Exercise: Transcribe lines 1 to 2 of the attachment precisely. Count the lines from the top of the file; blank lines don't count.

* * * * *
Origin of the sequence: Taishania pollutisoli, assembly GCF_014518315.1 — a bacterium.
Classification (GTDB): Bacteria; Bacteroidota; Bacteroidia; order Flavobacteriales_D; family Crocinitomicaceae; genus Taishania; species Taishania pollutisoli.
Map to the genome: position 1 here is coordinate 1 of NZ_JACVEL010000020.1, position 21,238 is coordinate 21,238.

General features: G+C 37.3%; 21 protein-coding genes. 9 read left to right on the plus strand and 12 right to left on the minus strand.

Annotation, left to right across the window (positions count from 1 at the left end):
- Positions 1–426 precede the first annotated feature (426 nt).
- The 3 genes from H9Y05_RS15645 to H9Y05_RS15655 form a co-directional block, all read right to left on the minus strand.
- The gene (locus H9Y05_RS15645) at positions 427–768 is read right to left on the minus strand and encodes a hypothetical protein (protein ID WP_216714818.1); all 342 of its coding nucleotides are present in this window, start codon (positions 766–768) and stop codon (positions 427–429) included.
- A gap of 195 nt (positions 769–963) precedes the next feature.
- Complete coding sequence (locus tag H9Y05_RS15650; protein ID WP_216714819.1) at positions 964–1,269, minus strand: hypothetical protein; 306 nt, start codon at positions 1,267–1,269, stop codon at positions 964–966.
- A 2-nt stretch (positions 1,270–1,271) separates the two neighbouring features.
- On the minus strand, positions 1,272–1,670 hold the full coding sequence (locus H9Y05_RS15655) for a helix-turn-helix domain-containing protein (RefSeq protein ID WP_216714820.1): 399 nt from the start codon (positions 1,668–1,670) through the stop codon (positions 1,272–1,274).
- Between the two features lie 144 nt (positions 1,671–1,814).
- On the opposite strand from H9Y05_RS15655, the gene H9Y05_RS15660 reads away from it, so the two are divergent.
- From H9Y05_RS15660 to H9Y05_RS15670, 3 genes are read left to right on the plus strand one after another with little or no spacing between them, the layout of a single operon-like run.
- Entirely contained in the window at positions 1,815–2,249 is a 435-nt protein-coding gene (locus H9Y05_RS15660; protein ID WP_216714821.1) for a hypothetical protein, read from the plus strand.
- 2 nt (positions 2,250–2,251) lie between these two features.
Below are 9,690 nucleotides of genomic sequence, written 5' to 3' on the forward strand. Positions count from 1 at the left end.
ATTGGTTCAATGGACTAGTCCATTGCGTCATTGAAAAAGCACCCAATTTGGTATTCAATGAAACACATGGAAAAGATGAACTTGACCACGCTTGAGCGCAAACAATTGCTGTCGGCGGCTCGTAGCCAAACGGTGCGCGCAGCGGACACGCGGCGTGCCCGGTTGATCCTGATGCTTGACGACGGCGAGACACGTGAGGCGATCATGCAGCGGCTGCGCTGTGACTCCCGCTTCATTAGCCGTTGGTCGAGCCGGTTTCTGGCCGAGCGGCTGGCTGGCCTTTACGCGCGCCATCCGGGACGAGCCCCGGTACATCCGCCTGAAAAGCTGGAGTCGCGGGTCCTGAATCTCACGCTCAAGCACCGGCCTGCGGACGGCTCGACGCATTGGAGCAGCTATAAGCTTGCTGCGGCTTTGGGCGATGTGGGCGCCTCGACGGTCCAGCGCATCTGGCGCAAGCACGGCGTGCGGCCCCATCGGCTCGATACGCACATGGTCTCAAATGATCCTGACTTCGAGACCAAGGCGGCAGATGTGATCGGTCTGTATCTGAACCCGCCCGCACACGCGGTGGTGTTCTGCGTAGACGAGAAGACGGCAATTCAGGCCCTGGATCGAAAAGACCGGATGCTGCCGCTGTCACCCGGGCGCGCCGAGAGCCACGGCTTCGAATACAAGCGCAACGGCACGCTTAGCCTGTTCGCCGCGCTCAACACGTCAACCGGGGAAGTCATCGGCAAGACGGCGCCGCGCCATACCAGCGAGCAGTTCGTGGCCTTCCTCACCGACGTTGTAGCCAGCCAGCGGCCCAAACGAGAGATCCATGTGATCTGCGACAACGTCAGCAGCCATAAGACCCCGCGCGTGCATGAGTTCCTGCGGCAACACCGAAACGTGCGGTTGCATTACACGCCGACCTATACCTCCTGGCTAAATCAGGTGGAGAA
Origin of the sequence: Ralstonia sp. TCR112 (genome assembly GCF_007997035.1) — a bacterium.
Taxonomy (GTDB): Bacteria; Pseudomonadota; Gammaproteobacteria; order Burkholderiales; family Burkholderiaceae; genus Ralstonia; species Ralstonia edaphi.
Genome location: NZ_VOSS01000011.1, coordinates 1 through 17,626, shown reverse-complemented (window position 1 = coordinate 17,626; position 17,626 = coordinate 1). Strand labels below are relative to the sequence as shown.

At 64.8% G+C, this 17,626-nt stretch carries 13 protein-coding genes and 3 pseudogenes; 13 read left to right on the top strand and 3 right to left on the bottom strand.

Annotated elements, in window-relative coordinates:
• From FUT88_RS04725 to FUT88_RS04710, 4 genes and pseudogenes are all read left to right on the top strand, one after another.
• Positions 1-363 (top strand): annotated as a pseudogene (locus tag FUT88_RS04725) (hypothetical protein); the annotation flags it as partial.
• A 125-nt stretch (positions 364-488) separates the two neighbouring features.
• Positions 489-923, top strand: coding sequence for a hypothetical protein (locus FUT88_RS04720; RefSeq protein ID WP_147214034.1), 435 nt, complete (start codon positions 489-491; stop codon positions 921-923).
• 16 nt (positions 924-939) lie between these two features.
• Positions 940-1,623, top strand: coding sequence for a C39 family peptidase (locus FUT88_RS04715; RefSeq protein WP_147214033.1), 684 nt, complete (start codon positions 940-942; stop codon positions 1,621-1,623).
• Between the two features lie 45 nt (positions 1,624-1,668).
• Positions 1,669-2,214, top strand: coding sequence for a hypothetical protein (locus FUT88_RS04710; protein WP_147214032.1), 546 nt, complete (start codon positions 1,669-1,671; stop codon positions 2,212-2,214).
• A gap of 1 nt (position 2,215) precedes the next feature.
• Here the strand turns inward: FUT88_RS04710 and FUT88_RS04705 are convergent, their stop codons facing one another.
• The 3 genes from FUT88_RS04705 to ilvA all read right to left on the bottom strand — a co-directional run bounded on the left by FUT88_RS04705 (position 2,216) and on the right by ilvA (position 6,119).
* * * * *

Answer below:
Origin of the sequence: Taishania pollutisoli, assembly GCF_014518315.1 — a bacterium.
Classification (GTDB): Bacteria; Bacteroidota; Bacteroidia; order Flavobacteriales_D; family Crocinitomicaceae; genus Taishania; species Taishania pollutisoli.